There are wide variations in the total incidence of malware and the composition of malware across countries, reflecting their level of IT development (and hence their level of security deployment) and to a lesser extent social issues.
The threat can be beaten
Organisations that have sound security practices can beat the attackers.
The figures coming from Microsoft and several other organisations that report on the Internet threat landscape are in sharp contrast to those published by the US CSI earlier in October. The CSI conducts an annual survey of US-based businesses, comprising a detailed questionnaire. A key characteristic of this survey is that the respondents choose to participate and so we can assume that the respondents are passionate about their security efforts. About 10 per cent of questionnaires are returned, and the results are biased towards larger enterprises. This assumption is confirmed by the response to a question that reported that 68 per cent of respondents have a formal information security policy and a further 18 per cent are developing one. We can assume that these are the organisations that are getting security right.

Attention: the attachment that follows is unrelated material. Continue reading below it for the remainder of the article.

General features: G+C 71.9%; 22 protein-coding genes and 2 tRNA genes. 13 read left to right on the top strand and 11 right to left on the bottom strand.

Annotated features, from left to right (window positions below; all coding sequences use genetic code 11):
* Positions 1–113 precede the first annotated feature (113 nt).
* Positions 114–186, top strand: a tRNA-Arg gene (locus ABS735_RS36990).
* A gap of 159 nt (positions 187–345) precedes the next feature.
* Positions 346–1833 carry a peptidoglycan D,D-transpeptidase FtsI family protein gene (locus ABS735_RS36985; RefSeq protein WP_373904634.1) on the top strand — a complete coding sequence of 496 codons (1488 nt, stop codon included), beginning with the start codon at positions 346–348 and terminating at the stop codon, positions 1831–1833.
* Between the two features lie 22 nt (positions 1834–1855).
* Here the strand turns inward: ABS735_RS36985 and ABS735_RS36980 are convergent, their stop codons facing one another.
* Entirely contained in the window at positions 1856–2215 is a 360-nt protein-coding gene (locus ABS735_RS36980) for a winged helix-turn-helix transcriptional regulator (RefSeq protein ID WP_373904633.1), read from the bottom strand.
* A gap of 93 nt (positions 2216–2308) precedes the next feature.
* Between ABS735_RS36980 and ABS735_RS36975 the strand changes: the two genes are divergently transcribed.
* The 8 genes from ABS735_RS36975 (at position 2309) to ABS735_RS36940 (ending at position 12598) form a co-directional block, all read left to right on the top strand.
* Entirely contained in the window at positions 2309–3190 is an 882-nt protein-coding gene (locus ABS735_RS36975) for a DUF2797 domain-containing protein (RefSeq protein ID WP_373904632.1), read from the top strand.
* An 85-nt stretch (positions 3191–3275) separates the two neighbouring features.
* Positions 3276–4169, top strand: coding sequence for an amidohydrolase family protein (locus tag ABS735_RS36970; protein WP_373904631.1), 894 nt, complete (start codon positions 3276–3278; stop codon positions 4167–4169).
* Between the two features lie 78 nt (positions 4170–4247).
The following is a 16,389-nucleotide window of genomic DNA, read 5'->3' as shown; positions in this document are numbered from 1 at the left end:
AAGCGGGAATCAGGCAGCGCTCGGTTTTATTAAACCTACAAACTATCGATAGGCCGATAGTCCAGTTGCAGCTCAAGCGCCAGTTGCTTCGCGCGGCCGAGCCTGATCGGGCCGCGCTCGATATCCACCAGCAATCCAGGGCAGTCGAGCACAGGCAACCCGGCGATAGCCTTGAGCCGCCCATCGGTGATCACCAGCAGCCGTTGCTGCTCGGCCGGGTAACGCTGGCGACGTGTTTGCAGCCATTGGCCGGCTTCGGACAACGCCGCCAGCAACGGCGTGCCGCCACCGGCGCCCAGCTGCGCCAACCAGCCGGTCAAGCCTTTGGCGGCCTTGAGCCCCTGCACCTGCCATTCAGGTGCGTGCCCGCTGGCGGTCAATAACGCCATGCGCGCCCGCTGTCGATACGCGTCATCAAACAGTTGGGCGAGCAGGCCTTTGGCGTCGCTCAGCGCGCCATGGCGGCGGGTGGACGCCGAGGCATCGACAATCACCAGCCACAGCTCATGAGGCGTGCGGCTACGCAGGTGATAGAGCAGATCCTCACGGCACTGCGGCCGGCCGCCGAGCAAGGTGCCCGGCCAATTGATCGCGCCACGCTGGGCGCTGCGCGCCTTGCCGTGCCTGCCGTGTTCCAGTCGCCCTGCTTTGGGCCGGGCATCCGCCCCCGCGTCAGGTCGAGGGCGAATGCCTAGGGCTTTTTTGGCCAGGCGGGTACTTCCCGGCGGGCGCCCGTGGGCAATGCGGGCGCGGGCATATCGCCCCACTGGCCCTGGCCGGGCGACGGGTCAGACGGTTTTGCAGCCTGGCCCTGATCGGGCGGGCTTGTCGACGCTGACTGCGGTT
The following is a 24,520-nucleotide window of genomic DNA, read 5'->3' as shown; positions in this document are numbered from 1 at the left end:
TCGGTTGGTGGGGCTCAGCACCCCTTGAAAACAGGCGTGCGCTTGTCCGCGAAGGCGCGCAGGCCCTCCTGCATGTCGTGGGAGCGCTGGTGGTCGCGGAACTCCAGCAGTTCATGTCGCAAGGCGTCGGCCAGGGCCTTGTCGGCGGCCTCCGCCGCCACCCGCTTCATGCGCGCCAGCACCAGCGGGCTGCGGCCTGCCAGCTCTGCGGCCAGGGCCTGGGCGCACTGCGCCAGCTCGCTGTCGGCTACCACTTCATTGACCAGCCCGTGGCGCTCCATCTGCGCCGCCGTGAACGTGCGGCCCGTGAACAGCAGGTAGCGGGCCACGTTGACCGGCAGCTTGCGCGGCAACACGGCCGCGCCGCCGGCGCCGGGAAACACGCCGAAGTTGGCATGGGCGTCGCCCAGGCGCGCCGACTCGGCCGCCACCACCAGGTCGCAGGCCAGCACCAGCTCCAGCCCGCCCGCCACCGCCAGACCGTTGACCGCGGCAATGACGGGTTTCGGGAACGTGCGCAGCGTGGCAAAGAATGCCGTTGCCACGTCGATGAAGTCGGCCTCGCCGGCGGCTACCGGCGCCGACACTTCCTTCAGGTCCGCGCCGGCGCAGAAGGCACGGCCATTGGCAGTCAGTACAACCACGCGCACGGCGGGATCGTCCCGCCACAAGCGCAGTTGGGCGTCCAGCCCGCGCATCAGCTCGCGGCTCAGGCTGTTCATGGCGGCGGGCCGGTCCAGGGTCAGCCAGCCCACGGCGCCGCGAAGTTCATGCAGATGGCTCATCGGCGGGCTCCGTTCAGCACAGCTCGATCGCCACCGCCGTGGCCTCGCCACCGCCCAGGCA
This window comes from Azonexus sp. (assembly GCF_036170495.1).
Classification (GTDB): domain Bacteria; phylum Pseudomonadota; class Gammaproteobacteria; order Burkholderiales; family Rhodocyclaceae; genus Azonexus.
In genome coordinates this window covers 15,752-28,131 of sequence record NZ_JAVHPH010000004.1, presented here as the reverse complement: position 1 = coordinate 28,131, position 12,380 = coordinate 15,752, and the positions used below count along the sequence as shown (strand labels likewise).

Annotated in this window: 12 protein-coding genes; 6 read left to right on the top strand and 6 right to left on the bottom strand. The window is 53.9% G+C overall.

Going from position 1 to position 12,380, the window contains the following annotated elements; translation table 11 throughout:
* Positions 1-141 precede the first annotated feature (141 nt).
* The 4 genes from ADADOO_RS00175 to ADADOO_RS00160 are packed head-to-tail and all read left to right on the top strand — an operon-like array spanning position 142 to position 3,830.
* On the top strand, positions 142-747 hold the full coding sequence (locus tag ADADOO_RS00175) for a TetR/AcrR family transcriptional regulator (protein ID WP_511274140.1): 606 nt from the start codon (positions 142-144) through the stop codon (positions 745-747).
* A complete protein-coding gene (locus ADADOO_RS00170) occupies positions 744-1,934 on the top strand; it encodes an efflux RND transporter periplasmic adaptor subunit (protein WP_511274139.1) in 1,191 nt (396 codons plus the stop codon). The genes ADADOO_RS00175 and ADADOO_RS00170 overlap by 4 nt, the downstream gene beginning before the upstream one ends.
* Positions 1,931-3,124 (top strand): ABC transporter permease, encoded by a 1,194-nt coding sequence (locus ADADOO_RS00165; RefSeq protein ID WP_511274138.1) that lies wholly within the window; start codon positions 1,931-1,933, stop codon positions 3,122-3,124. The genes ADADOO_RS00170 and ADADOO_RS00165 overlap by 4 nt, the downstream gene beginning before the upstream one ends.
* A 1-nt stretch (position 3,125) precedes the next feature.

In this survey almost all types of attack decreased in 2008, apart from attacks on domain name servers. ID fraud has decreased by 20 per cent since 2003, and most of these attacks are made by phone or involve stolen personal property rather than online subversion. The average organisation lost $300,000 in IT security incidents in 2008, compared with $3 million in 2001. They did, however, report an increase in the number of targeted attacks that they intercepted in 2008.
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